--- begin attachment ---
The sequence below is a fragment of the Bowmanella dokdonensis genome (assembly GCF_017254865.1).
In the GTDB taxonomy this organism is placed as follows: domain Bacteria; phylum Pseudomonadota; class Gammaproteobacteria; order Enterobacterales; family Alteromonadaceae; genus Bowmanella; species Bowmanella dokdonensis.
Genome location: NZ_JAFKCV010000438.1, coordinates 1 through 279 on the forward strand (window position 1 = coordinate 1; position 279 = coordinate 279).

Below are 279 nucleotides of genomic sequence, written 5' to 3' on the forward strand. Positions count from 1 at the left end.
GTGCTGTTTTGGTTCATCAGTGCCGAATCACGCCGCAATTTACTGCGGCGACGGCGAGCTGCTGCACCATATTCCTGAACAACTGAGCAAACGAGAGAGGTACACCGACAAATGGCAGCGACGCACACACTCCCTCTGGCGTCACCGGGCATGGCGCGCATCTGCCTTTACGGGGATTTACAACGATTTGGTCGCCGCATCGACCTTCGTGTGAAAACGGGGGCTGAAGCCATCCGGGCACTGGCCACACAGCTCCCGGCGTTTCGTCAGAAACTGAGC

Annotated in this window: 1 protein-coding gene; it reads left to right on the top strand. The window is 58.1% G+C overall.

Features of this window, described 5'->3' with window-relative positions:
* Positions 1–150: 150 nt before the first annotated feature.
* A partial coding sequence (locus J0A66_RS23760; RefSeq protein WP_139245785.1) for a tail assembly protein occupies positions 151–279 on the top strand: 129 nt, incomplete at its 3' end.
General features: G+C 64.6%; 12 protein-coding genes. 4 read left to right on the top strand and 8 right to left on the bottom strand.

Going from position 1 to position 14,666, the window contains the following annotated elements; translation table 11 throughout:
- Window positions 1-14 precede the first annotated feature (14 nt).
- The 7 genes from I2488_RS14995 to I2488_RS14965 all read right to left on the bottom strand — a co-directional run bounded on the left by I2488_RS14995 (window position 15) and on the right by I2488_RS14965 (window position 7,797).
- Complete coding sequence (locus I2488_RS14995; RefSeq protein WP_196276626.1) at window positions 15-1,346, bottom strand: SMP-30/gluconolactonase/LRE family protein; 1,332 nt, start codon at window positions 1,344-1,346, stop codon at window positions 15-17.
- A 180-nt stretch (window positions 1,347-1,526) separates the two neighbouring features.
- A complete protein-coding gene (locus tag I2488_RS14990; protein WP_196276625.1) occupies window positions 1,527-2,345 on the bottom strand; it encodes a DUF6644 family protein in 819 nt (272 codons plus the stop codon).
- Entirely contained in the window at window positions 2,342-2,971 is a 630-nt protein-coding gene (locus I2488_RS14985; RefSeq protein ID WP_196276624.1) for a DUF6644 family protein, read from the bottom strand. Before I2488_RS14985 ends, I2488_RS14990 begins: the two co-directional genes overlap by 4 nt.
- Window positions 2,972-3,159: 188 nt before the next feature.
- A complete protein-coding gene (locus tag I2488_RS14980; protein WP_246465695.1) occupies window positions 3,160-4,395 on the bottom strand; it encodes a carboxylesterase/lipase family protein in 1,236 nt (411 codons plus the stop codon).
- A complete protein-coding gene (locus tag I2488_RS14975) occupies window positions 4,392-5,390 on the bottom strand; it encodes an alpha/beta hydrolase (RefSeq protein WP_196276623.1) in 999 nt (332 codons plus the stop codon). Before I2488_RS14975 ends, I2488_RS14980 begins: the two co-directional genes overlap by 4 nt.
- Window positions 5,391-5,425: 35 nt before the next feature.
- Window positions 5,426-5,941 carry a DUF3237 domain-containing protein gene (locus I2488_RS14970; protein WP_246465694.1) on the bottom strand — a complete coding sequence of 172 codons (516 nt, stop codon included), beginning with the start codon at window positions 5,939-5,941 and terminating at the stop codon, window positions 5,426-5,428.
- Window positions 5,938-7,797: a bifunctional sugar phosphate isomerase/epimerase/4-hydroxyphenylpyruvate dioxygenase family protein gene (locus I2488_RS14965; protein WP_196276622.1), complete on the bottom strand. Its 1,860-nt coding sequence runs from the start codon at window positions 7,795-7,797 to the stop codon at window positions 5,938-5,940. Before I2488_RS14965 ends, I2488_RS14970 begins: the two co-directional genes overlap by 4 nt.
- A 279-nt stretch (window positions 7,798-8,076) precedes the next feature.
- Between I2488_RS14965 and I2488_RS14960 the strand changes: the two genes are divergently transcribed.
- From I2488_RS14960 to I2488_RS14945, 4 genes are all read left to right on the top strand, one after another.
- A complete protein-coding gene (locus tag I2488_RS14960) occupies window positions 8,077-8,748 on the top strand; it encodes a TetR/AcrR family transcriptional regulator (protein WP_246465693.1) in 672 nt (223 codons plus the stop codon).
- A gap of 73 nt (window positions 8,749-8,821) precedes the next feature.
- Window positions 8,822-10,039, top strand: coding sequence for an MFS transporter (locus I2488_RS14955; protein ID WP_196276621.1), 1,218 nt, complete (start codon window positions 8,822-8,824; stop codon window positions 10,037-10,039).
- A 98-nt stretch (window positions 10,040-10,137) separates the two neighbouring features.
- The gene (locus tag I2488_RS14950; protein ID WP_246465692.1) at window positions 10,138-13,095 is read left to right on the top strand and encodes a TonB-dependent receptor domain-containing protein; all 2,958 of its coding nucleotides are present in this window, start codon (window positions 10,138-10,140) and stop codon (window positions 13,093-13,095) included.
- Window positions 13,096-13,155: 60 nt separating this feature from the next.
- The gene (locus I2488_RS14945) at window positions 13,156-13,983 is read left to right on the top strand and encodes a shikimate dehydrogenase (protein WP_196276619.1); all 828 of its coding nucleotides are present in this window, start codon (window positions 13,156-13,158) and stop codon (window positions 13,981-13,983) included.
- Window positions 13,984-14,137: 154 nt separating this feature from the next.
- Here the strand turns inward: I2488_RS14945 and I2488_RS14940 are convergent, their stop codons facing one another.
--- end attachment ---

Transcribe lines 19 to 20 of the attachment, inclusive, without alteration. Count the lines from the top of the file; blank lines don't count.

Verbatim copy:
- A complete protein-coding gene (locus tag I2488_RS14980; protein WP_246465695.1) occupies window positions 3,160-4,395 on the bottom strand; it encodes a carboxylesterase/lipase family protein in 1,236 nt (411 codons plus the stop codon).
- A complete protein-coding gene (locus tag I2488_RS14975) occupies window positions 4,392-5,390 on the bottom strand; it encodes an alpha/beta hydrolase (RefSeq protein WP_196276623.1) in 999 nt (332 codons plus the stop codon). Before I2488_RS14975 ends, I2488_RS14980 begins: the two co-directional genes overlap by 4 nt.